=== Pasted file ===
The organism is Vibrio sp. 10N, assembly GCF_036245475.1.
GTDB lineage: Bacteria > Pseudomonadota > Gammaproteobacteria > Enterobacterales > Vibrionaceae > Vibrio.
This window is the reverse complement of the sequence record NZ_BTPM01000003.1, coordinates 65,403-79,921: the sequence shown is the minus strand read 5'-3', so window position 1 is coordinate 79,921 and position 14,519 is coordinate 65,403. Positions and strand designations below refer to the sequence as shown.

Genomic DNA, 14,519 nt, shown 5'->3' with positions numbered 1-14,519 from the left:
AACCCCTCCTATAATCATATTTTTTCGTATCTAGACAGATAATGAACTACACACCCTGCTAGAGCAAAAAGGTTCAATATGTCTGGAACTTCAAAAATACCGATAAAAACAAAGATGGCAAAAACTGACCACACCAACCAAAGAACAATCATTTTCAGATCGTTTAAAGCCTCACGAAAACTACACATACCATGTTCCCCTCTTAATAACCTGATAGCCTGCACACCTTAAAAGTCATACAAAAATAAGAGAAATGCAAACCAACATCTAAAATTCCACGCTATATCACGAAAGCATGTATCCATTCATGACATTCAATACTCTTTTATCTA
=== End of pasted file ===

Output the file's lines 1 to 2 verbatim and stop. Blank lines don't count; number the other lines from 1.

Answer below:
The organism is Vibrio sp. 10N, assembly GCF_036245475.1.
GTDB lineage: Bacteria > Pseudomonadota > Gammaproteobacteria > Enterobacterales > Vibrionaceae > Vibrio.